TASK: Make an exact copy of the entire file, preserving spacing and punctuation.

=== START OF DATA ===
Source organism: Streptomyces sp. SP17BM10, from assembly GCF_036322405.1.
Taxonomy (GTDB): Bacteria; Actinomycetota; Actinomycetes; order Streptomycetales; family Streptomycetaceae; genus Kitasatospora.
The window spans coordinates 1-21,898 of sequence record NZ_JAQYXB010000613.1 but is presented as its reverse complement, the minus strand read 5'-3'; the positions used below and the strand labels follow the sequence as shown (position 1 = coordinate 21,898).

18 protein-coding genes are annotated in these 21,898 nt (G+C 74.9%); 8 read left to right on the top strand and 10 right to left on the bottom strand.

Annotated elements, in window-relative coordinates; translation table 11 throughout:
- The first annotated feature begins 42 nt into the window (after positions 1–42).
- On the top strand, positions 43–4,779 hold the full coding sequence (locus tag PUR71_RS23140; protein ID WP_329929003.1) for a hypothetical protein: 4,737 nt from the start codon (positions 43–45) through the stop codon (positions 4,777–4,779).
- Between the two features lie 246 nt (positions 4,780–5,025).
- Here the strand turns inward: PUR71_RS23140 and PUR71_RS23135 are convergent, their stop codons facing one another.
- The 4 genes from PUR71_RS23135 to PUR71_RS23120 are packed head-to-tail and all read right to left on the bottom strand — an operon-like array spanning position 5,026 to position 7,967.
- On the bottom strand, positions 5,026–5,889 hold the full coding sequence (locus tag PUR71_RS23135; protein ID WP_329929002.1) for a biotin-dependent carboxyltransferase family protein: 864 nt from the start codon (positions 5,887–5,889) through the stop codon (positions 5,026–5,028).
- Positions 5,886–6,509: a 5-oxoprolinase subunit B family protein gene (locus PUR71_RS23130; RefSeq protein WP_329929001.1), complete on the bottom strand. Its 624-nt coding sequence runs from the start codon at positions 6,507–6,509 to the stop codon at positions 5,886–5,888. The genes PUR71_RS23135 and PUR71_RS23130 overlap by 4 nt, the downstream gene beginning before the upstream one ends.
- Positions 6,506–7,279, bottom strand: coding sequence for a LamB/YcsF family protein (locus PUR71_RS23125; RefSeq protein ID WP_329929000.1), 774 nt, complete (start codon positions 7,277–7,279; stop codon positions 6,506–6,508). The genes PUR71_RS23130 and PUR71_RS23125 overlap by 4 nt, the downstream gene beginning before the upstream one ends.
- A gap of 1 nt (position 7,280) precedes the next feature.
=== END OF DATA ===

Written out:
Source organism: Streptomyces sp. SP17BM10, from assembly GCF_036322405.1.
Taxonomy (GTDB): Bacteria; Actinomycetota; Actinomycetes; order Streptomycetales; family Streptomycetaceae; genus Kitasatospora.
The window spans coordinates 1-21,898 of sequence record NZ_JAQYXB010000613.1 but is presented as its reverse complement, the minus strand read 5'-3'; the positions used below and the strand labels follow the sequence as shown (position 1 = coordinate 21,898).

18 protein-coding genes are annotated in these 21,898 nt (G+C 74.9%); 8 read left to right on the top strand and 10 right to left on the bottom strand.

Annotated elements, in window-relative coordinates; translation table 11 throughout:
- The first annotated feature begins 42 nt into the window (after positions 1–42).
- On the top strand, positions 43–4,779 hold the full coding sequence (locus tag PUR71_RS23140; protein ID WP_329929003.1) for a hypothetical protein: 4,737 nt from the start codon (positions 43–45) through the stop codon (positions 4,777–4,779).
- Between the two features lie 246 nt (positions 4,780–5,025).
- Here the strand turns inward: PUR71_RS23140 and PUR71_RS23135 are convergent, their stop codons facing one another.
- The 4 genes from PUR71_RS23135 to PUR71_RS23120 are packed head-to-tail and all read right to left on the bottom strand — an operon-like array spanning position 5,026 to position 7,967.
- On the bottom strand, positions 5,026–5,889 hold the full coding sequence (locus tag PUR71_RS23135; protein ID WP_329929002.1) for a biotin-dependent carboxyltransferase family protein: 864 nt from the start codon (positions 5,887–5,889) through the stop codon (positions 5,026–5,028).
- Positions 5,886–6,509: a 5-oxoprolinase subunit B family protein gene (locus PUR71_RS23130; RefSeq protein WP_329929001.1), complete on the bottom strand. Its 624-nt coding sequence runs from the start codon at positions 6,507–6,509 to the stop codon at positions 5,886–5,888. The genes PUR71_RS23135 and PUR71_RS23130 overlap by 4 nt, the downstream gene beginning before the upstream one ends.
- Positions 6,506–7,279, bottom strand: coding sequence for a LamB/YcsF family protein (locus PUR71_RS23125; RefSeq protein ID WP_329929000.1), 774 nt, complete (start codon positions 7,277–7,279; stop codon positions 6,506–6,508). The genes PUR71_RS23130 and PUR71_RS23125 overlap by 4 nt, the downstream gene beginning before the upstream one ends.
- A gap of 1 nt (position 7,280) precedes the next feature.